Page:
On the sidewalk by the park, a man stood watching the children play. He required a child of a particular age. Old enough to follow instructions. Too young to be trusted as a witness. And alone. The boy was digging a small pit near the edge of the stone wall. Next to him were piled the sort of sundry treasures a boy keeps, shiny and sharp. It seemed as though the hole in the dirt was his only dominion. The man dropped a heavy coin onto the pile, and then an envelope sealed with wax. He pointed over the wall, across the street. He watched the boy cross over, slip in the door behind an old lady, then emerge again a minute later. When the boy returned the man dropped another coin in the dirt. The boy’s greed over the bright currency consumed him. He had not once looked at the man’s face.
for June, 2009
June 17, 2009
June 14, 2009
They named him Hector, but he didn’t live up to it. So they chopped the name down to a curt and humble syllable: Heck. He was a late and desperately desired child, hard to conceive and harder to raise. His father had been a weak man who succumbed to his foibles while Heck’s mother was still fanning herself on the porch, awaiting deliverance. Alone with her daughters, she settled on this state of affairs as the cause of Heck’s inconsolable wailing, which could go on for hours and often did. His mother rocked him in her arms and sang her sweetest songs. A dull rage would start to tighten between her bony shoulders, and then her prim little daughters took their turns. His screams revved like an engine. Some days there was nothing to do but leave him in the crib and rest their worn nerves outside in the thick wet air, where the hum of the cicadas dulled the pitch of his cries. By the time he could talk, the threat of his tantrums hung over them like a thunderstorm that would not leave. It was the sound, most of all, that kept the tired women under his thumb. His demands crowded them into the corners of the house. By then it took only a dark glance to achieve his aims. They would do almost anything to avoid the exhaustion of appeasing him. When he was sixteen, and they were all wrung dry, his mother sent him to live with her war-hardened brother across town. As if, much too late, that might cure him. The day he left, he turned back from the sidewalk and saw his older sisters glowering at him from the safety of the porch swing like the meek inheriting the earth.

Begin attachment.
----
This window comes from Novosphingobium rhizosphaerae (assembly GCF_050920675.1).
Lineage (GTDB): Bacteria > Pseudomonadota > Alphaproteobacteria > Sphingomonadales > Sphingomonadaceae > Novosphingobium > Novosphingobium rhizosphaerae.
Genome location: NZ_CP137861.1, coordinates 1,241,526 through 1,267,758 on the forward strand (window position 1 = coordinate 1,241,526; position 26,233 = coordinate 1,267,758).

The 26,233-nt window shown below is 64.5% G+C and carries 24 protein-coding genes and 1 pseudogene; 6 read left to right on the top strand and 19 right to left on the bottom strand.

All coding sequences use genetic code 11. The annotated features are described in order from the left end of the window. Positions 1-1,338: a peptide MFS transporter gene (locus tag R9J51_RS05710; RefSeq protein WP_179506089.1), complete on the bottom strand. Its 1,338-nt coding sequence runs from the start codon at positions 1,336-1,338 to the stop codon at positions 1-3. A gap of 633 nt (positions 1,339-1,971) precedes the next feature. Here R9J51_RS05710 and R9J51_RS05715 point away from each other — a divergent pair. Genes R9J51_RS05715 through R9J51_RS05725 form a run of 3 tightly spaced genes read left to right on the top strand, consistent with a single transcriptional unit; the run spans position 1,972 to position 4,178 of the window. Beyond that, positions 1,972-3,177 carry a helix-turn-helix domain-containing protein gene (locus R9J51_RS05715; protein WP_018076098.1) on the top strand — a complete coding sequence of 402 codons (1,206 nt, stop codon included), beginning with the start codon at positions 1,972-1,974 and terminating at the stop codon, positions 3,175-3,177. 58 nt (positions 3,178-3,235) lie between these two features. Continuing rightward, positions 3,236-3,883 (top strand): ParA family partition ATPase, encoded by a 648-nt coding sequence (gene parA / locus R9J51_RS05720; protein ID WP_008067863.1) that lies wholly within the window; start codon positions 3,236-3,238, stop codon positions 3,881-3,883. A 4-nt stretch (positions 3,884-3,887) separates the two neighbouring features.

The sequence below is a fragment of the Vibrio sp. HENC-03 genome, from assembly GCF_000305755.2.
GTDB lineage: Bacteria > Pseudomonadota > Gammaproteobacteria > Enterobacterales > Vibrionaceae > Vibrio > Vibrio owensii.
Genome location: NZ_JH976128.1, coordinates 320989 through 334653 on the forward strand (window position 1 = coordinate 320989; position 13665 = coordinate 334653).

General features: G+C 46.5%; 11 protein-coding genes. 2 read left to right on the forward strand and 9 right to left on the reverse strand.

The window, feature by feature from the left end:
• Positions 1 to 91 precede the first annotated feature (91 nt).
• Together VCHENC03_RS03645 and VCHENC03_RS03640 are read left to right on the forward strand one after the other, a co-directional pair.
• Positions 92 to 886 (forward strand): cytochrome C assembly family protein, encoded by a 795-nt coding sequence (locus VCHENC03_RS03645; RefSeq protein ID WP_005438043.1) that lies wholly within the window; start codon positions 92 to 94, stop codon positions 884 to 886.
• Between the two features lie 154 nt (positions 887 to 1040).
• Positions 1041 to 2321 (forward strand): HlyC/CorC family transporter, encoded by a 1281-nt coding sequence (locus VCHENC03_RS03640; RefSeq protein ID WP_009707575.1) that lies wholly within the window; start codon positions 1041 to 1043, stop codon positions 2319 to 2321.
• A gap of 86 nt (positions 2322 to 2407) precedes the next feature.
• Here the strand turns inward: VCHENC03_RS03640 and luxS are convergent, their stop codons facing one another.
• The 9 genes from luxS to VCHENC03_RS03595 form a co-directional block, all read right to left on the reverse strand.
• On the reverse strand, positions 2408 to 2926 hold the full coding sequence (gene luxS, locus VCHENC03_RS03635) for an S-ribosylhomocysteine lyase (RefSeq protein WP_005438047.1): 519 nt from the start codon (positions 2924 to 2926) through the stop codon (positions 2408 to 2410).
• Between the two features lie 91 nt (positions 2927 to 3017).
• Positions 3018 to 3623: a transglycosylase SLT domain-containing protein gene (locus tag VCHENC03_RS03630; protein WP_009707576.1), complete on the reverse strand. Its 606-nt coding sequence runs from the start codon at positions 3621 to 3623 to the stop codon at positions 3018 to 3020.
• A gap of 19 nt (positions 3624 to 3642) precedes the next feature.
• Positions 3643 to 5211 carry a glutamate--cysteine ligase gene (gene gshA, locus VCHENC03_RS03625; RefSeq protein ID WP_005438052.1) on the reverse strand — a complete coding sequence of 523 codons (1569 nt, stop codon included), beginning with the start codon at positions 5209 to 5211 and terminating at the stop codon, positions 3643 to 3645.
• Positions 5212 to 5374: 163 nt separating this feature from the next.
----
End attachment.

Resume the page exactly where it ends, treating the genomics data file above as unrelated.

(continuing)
June 7, 2009
Longing is desire, constituted by distance. Across an ocean, across a border, across a room. I long for you now, and I long for you as you walk toward me. As we finally touch, what does longing become?
You aren’t here and I am lonely. I weep, and the rented villa weeps with rain. I’m afraid that when I see you again, I will still be lonely. One is poetics, the other is pain.
June 3, 2009
Daniel woke to the sight of his fingers stained with pigments that he had ground by hand the day before, crushed from the same rocks and minerals mixed with the plant dyes that Caravaggio had used long ago. Making paint was kitchen chemistry. He kept a separate mortar and pestle for each color in a metal-topped drawer meant for bread. His porcelain sink was tainted with the brilliant dust. It had marred his sheets and left bright bruises on his own pale skin. He whispered the names like an incantation: verdigris, yellow ocher, vermillion, madder lake.